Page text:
TORONTO – The Toronto International Film Festival turns 40 this year and with that milestone birthday comes 40-year-old angst.
The one-time upstart – originally snubbed by Hollywood bigwigs who deemed it a small-town affair – has become one of the industry’s biggest players, and as such, an easy target for criticism from all corners.
Depending on who you talk to, it’s either too big, too glitzy, or too exclusive.
Even those powerful Hollywood bigwigs were suddenly calling TIFF a bully last year, for demanding that films destined for coveted theatres and time slots premiere in Toronto.
“Americans!” festival CEO Piers Handling huffs, while recalling the brouhaha that forced TIFF to tame its stance this year.
“Which I thought was a bit ironic that they were calling us ‘imperialistic’ and ‘bullies.’ The Americans? Some of whom, by the way, were my closest friends.”
Forty years ago, festival founders could only dream of such attention.
Back in 1976, when TIFF launched with the name Festival of Festivals, Hollywood studios feigned interest in the new Canadian showcase only to pull their films at the last minute, recalls co-founder Bill Marshall.
“The studios didn’t believe in film festivals, particularly not in Canada,” says Marshall, noting that changed when L.A. critics lauded the inaugural outing.
“So ’77 they all came back saying, ‘Oh, we’d really like to help you.’ They didn’t mean it, but they tried…. They gave us things they thought were dogs.”
That included Lawrence Kasdan’s ensemble drama The Big Chill in 1983, a seemingly lightweight flick with a young cast including Glenn Close, Kevin Kline and William Hurt.
“They thought that was going to be a dog and it got huge ovations here and went on to be the biggest movie of the year and win all the awards,” says Marshall.
“So that was the turning point.”
It’s hard to whittle down the most memorable moments – big and small – from TIFF’s almost 40 years.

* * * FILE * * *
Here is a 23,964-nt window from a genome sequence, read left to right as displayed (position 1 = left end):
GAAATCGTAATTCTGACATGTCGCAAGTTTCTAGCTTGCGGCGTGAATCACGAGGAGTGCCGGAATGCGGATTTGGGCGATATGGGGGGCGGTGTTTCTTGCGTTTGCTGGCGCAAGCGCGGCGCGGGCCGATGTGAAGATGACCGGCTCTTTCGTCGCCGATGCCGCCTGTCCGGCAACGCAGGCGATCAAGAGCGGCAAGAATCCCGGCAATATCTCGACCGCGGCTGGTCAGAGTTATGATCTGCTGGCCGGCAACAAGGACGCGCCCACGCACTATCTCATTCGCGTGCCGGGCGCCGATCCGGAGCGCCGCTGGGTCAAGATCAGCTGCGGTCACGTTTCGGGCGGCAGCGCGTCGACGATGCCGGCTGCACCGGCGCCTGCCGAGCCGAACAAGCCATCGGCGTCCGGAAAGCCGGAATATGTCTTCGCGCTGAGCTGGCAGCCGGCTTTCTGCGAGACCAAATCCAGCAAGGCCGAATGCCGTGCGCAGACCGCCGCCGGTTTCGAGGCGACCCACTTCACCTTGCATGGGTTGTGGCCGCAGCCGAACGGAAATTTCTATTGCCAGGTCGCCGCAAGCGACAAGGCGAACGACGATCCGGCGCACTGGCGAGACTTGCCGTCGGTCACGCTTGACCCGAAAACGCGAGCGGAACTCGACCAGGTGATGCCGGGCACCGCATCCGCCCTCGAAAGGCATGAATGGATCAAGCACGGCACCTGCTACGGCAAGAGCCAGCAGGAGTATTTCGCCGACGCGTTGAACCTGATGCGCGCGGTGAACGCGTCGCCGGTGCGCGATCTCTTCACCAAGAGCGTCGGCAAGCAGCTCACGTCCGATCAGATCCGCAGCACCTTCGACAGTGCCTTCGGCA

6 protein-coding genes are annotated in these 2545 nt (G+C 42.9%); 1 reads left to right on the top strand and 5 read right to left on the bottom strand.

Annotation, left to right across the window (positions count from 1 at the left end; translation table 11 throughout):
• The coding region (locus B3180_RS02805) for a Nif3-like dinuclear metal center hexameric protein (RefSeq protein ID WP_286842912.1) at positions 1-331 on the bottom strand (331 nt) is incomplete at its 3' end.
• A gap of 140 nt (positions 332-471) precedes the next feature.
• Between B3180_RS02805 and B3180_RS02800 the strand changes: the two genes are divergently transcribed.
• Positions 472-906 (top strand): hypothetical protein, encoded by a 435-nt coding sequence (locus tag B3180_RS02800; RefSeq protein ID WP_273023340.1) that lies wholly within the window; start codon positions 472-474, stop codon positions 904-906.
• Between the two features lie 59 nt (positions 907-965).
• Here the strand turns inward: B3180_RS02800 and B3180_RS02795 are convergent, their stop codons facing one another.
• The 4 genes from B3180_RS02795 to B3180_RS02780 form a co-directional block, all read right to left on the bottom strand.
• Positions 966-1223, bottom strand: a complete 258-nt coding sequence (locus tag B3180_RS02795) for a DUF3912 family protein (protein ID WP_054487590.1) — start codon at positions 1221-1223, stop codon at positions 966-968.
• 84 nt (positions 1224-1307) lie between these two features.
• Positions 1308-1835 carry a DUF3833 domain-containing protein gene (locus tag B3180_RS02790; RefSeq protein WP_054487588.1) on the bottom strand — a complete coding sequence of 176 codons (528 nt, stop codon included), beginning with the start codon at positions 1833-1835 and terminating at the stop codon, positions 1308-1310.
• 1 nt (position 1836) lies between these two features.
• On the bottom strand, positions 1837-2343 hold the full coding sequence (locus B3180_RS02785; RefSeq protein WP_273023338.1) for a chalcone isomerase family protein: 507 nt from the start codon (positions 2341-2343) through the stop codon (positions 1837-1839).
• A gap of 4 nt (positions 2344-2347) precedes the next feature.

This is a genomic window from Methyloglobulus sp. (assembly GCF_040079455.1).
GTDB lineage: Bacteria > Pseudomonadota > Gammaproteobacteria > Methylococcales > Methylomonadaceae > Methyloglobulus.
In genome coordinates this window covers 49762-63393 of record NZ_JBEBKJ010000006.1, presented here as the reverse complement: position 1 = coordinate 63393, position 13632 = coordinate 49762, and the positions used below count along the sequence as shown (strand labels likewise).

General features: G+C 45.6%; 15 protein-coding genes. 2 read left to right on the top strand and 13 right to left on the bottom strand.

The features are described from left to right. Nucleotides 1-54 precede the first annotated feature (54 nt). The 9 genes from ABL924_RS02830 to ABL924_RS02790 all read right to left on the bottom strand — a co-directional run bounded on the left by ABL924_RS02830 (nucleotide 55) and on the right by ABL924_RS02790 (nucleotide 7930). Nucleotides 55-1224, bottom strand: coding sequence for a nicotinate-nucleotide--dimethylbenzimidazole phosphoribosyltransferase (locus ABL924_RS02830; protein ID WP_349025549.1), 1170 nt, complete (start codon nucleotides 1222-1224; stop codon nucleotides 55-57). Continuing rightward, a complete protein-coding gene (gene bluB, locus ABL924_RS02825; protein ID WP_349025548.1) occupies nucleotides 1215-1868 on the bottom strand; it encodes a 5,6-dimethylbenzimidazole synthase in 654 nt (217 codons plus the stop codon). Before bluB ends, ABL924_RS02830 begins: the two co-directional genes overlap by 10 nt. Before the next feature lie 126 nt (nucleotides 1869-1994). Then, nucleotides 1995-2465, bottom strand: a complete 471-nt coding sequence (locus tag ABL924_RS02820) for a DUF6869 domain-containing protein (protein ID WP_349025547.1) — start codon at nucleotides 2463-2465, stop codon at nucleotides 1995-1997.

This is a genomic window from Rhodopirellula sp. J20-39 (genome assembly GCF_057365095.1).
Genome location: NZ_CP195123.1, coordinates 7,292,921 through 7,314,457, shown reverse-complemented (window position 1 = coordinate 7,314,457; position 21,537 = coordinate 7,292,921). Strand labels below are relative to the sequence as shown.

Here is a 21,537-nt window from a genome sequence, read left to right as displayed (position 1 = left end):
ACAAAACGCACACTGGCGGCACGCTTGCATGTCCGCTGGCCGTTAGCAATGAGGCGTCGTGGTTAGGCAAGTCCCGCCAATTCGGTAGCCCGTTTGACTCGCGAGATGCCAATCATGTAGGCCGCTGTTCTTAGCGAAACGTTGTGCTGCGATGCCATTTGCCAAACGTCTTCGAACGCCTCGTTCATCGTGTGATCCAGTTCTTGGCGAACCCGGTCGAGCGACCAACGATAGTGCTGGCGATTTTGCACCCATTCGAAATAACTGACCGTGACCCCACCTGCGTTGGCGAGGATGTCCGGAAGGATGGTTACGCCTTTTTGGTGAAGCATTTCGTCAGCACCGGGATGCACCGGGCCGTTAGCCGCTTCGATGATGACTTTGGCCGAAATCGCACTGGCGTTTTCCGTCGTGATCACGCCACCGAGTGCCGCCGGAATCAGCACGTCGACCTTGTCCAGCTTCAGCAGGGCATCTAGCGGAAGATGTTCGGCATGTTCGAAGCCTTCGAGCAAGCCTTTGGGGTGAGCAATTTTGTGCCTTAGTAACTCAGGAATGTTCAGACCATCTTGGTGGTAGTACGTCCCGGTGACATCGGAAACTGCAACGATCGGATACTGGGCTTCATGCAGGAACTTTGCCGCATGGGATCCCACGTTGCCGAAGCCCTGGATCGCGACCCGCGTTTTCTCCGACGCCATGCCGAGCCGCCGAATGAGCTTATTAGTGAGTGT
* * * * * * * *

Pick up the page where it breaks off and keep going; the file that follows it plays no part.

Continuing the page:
Former publicity boss Helga Stephenson, who would later become festival director in 1987, has plenty of great memories – and some not so good. Like the time she was punched at the door of the stately Elgin Theatre by a mob of fans desperate to see the controversy-plagued film In Praise of Older Women in 1978.
Handling shudders at the memory of a van full of film prints being stolen in 1991, forcing staff to find other movies to screen that day. He joined the festival in 1982 and was named director and CEO in 1994, when the movie marathon was redubbed the Toronto International Film Festival.
Then there were the horrific events of Sept. 11, 2001, which brought the festival to a temporary standstill as celebs including Close, David Lynch and Mark Wahlberg scrambled to return home.
Today, artistic director Cameron Bailey is keen to keep things focused on TIFF’s future, like the new TV program called Primetime and a competitive section for emerging auteurs called Platform. He admits they struggled to find the right way to mark this year’s milestone.
“We weren’t sure at first because 40 is not 50, it’s not 25. It’s not one of those signature landmarks that people are used to in terms of marking their own lives,” says Bailey.
“It’s still an important number. Somehow it had this other freight in terms of entering middle age somehow, or becoming a real grown-up.”
There’s no question TIFF has grown into a giant among festivals.
It’s synonymous with stars – A-listers George Clooney, Matt Damon, Sandra Bullock and Helen Mirren are among those who repeatedly venture north to promote their films – and a key launching pad for Academy Award campaigns.
It’s also synonymous with fans and red carpet mania – it’s not unusual for the biggest premieres to attract hundreds of onlookers clogging sidewalks and shattering eardrums with their screams.